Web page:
The concentration of nitrotyrosine residues in the eluate was determined by dilution of the 150 µl eluate with 0.05 N NaOH into 1.5 ml solution and measurement of absorbance at 425 nm calibrated against 3-nitrotyrosine in 0.05 N NaOH (Perkin Elmer, Lambda 25) with a statistical uncertainty of ~0.4% (relative standard deviation of triplicate measurements). The nitrotyrosine residue number per protein molecule (NTN) was then determined from the amount of substance (mol) of nitrotyrosine divided by the amount of substance of protein. For the statistical uncertainty of the calculated NTN values, we obtained an estimate of ~1.6% by propagation of the relative uncertainties of the nitrotyrosine and protein concentration measurements (NIST reference on constants, units, and uncertainty, http://physics.nist.gov/cuu/Uncertainty/index.html). Based on the NTN value, the nitrated protein standards were designated as nitro-(NTN)-BSA or nitro-(NTN)-OVA (Table 1). The ND was calculated by dividing the NTN through the total number of tyrosine residues in a protein molecule (21 for BSA and 10 for OVA).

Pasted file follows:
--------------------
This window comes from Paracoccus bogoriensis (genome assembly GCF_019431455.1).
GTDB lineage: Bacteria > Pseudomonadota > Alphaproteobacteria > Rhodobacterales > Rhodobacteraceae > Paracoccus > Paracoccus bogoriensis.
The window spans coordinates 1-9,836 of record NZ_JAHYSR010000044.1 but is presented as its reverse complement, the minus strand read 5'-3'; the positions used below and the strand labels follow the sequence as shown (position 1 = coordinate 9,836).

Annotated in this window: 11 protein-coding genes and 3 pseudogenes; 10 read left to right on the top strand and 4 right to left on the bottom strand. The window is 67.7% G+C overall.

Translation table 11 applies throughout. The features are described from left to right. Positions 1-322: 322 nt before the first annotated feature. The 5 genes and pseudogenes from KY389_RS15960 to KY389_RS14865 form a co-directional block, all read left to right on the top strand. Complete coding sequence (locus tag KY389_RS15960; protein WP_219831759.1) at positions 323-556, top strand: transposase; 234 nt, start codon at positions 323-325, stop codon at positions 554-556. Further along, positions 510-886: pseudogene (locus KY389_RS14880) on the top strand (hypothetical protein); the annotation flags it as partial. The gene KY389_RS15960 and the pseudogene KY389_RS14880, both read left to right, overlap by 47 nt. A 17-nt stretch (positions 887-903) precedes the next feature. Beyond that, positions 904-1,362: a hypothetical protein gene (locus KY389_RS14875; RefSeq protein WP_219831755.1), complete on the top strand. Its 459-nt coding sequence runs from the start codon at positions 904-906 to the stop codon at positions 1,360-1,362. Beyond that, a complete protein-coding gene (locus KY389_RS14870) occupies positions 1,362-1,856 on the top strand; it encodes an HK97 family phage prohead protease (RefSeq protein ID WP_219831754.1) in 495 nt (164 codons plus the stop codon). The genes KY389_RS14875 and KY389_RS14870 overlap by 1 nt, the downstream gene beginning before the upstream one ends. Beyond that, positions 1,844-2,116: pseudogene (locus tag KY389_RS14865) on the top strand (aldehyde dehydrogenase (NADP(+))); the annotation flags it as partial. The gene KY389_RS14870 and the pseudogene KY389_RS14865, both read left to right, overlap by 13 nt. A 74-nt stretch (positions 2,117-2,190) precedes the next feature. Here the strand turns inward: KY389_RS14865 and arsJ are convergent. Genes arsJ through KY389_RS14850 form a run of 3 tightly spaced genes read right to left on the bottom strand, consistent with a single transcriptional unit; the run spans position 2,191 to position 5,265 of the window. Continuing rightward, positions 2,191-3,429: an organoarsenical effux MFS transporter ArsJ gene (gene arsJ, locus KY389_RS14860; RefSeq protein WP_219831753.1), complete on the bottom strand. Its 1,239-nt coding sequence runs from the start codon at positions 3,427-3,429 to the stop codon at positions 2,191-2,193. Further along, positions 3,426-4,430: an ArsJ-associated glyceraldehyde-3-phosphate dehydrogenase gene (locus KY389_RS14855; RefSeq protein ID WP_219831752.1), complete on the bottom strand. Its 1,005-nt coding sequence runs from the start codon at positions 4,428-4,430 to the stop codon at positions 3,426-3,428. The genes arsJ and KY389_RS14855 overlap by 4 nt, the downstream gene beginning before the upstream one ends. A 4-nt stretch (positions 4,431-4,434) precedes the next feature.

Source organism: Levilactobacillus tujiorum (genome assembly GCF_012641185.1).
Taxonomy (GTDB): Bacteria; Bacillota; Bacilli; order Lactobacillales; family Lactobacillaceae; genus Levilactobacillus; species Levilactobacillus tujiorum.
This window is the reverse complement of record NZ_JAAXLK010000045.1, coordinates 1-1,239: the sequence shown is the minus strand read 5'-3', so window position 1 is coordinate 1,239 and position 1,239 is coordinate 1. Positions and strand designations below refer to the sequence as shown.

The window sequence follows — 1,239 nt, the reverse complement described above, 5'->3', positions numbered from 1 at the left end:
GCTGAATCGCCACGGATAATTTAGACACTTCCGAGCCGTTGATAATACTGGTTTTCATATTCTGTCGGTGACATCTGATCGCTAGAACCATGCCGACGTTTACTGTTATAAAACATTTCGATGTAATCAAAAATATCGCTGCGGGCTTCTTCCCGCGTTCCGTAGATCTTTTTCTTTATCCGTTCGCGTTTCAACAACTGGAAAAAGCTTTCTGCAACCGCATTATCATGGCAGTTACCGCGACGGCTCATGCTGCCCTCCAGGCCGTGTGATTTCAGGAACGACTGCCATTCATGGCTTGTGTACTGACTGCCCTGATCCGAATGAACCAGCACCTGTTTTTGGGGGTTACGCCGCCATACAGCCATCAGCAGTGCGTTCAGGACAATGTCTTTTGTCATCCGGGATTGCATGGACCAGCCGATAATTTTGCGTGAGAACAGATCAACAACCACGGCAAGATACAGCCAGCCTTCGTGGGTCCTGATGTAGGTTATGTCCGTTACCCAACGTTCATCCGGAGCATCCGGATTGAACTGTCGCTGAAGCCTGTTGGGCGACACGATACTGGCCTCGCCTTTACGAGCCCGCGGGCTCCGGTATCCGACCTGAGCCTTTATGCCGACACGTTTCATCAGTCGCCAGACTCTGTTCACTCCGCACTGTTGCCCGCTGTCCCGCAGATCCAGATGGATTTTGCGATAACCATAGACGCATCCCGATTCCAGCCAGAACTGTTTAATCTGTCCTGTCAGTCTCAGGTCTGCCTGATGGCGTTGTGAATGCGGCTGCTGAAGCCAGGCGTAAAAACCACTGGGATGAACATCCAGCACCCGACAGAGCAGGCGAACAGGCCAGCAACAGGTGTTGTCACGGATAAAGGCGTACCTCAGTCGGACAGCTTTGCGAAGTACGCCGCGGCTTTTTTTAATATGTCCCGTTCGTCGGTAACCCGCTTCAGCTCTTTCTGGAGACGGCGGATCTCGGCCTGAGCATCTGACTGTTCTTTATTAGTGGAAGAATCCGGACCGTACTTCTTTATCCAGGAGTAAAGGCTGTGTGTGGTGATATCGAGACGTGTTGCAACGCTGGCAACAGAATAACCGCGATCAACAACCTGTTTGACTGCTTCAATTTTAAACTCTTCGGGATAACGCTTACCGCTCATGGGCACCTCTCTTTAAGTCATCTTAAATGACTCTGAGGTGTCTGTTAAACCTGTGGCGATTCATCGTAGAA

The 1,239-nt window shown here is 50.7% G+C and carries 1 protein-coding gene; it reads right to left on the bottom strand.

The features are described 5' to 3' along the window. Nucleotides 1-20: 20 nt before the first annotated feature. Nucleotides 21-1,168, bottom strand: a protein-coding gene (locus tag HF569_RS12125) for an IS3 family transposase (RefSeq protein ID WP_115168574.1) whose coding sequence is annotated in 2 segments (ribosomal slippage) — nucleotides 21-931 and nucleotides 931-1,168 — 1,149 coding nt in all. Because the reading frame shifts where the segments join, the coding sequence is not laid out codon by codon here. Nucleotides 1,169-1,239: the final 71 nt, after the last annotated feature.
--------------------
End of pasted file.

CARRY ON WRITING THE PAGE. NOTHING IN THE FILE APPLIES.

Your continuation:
The dilute protein solutions applied in the BCA assay were also analyzed with the HPLC–DAD system (Agilent Technologies 1200 Series) consisting of a binary pump (G1312B), a four-channel microvacuum degasser (G1379B), a column thermostat (G1316B), an autosampler with thermostat (G1330B), and a photo-diode array detector (DAD, G1315C). Chemstation software (Version B.03.01, Agilent) was used for system control and data analysis.